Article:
You see, strengths and weaknesses come with a bias. In my book, “May, I Work For You” which is based on A Living System™, Module 3: Relationships and Module 5: Habitual Thinking discuss a person’s belief system, where is comes from, and where it stands present day. If the world sees assertiveness as a strength, yet you were always told your assertiveness was aggressiveness, then you may not see it as much of a strength. On the other side of the same coin, someone who is aggressive may believe they are merely assertive. It’s difficult to identify your strengths and weaknesses without truly knowing yourself. Sometimes it takes an outsider to give us a reality check and teach us something about ourselves in order for us to grow. Weaknesses can be strengths and strengths can be weaknesses. Start by knowing yourself and then being confident enough to be honest with yourself, or confident enough to ask for another’s honest opinion.
My best advice is double down on your strengths, outsource your weaknesses, and when you have the extra time work on your weaknesses. Right now is the best time to use your strengths and do what you do best. It’s important to value yourself based on what you’re good at, not what you’re not good at. Example: If you can make a great sandwich and people will line up for your sandwiches, roll up your sleeves and start making as many sandwiches as you can as fast as you can. If you work in IT and are great with networks but you can’t code very well, don’t take on a coding project, leave that to the coders. Keep working on networks, NAT-ing IP’s, and keep those servers optimized! Catch my drift?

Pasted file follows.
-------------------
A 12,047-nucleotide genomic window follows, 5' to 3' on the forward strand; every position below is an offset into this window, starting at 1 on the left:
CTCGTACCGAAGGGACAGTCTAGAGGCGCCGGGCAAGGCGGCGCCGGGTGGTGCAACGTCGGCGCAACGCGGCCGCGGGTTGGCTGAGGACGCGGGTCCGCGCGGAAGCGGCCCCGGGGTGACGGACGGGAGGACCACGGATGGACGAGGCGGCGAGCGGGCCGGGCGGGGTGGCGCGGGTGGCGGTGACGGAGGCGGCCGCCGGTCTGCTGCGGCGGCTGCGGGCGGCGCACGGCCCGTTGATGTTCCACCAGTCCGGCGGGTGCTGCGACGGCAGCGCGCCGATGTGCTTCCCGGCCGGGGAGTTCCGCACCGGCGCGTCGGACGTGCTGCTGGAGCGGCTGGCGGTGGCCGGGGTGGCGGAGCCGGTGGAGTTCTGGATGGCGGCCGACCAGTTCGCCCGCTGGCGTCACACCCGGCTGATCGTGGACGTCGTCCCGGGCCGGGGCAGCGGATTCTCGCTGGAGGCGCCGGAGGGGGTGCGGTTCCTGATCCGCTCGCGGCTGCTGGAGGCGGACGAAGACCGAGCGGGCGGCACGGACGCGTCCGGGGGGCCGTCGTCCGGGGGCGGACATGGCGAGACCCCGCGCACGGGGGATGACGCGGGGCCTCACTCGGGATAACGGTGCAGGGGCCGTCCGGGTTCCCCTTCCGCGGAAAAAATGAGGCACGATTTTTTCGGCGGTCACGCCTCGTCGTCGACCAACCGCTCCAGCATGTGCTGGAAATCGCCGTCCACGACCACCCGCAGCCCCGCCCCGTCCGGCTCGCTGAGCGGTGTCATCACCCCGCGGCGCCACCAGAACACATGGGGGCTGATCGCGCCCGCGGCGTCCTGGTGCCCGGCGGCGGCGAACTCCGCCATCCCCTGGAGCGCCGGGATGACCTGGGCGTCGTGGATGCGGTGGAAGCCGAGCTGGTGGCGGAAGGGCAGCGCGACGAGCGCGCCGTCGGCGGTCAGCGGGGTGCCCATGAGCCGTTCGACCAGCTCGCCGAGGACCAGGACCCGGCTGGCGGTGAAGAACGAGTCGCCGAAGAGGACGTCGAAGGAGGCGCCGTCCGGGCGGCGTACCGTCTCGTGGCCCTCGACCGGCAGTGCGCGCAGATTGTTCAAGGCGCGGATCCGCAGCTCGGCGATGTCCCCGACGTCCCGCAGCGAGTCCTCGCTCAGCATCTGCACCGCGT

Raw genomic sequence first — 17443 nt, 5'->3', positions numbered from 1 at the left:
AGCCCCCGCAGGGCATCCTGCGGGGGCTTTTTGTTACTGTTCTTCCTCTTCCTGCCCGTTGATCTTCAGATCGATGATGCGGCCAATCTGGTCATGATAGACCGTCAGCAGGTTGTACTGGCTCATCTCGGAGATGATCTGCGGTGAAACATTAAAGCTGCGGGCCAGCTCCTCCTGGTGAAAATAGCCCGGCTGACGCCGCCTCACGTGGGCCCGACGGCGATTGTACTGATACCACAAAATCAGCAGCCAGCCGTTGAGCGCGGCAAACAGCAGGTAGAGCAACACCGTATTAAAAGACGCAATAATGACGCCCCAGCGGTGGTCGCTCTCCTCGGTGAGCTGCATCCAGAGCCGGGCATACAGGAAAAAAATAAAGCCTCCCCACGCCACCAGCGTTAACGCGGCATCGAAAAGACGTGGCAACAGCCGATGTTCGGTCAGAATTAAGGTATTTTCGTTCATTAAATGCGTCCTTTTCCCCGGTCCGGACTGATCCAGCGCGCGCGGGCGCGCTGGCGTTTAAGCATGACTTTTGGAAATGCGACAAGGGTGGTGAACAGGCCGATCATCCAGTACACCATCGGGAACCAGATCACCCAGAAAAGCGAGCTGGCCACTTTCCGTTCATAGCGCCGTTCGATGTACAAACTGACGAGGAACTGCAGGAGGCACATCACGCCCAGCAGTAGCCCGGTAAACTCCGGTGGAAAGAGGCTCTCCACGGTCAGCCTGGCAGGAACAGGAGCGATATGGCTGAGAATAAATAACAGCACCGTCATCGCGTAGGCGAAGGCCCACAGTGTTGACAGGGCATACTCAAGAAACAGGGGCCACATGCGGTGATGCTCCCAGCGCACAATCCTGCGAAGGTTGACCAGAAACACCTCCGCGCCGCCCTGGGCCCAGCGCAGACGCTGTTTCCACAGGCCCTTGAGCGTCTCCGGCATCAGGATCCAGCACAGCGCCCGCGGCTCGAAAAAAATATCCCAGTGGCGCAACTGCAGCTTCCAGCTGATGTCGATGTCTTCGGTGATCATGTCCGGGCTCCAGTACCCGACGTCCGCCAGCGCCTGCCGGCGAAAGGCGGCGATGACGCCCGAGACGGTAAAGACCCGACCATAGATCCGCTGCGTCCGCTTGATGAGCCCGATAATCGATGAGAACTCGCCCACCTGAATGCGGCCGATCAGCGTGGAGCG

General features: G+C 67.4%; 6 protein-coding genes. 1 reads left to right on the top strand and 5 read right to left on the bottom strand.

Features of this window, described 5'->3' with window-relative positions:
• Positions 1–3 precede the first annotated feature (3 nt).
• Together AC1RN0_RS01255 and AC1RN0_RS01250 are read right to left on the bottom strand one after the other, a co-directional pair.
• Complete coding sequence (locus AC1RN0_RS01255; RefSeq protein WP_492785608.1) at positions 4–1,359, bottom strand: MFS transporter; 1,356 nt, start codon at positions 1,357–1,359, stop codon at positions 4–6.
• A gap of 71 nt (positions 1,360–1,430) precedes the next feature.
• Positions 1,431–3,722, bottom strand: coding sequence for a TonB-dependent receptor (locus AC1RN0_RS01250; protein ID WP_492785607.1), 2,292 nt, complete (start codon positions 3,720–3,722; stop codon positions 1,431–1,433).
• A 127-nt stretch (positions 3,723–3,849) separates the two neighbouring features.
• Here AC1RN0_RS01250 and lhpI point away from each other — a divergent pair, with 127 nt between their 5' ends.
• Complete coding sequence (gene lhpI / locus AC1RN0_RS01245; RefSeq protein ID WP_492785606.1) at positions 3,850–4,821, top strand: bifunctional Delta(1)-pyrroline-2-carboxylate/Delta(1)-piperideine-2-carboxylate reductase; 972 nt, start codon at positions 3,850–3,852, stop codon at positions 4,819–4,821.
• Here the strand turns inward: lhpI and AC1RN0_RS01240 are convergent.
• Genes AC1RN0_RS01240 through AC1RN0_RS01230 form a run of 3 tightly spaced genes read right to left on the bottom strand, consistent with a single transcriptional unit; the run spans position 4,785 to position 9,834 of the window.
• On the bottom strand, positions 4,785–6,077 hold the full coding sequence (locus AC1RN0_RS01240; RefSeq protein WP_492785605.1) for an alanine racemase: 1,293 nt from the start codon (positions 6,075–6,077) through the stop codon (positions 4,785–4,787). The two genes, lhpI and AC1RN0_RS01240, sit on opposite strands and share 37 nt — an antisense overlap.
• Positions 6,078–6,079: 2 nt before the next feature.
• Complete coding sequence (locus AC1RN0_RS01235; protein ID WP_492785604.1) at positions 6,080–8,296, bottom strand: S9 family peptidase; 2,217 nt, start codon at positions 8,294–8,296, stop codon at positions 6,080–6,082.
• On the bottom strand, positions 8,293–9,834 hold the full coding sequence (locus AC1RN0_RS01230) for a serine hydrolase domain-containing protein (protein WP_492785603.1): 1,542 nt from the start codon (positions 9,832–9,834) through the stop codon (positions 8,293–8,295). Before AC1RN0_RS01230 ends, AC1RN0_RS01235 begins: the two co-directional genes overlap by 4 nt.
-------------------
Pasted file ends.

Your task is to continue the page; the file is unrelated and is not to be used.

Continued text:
The long-standing question “Why am I here” has addled humans for as long as we can recall. Knowing our purpose in life has been left to religious faith, the grand destiny of life, or has been totally eluded due to its massive contemplative demands. It’s a big subject to tackle, but an important one nonetheless. Having a purpose in life is as important as having food to eat. A human must have a reason to get up every day and strive. If not, existence becomes a vicious cycle of mundane monotony. In this case, zero personal growth can happen and the topic of self-help would fade away like the Winter’s snow in the Springtime.
Luckily for me, people are still soul searching and the self-help industry is still alive and kicking. A human being’s purpose is the fuel to the flames of desire. It’s the reason we continue to try in the face of adversity, the reason we push to overcome challenges, and the reason why will never give up. Finding your purpose can be a journey in itself, but a journey that is worth every step of the way. So, how do you find your purpose? You must ask yourself “Why?”. Why do you get up every day? Why do you work? Why do you pay your bills? Why do you avoid danger? Is it for yourself? Is it for your family? Is it a vendetta you must fulfill? (Try not to live for a vendetta. Leave that to Hollywood)
Every person has a purpose. There is some reason why we all continue to take in nutrition and why we continue to survive. My purpose is to be the best husband and father I can be. I have sub-purposes that support the main two like building a business and leaving a legacy for my children, increasing online sales and regain personal time to spend with my family, and helping others with A Living System™ so I can change the world and make it a better place. I have my personal reasons why I strive like a motorcycle project that keeps me learning more and more about bikes, but my main reason, my main purpose is to be the best man I can be to my wife and our children. I want to give them the best version of myself and give them all the fruits of my labor because I love them. I guess I can say my ultimate purpose in life is love.
What’s your purpose?
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Clinton N. Downs
ClintFit Consulting website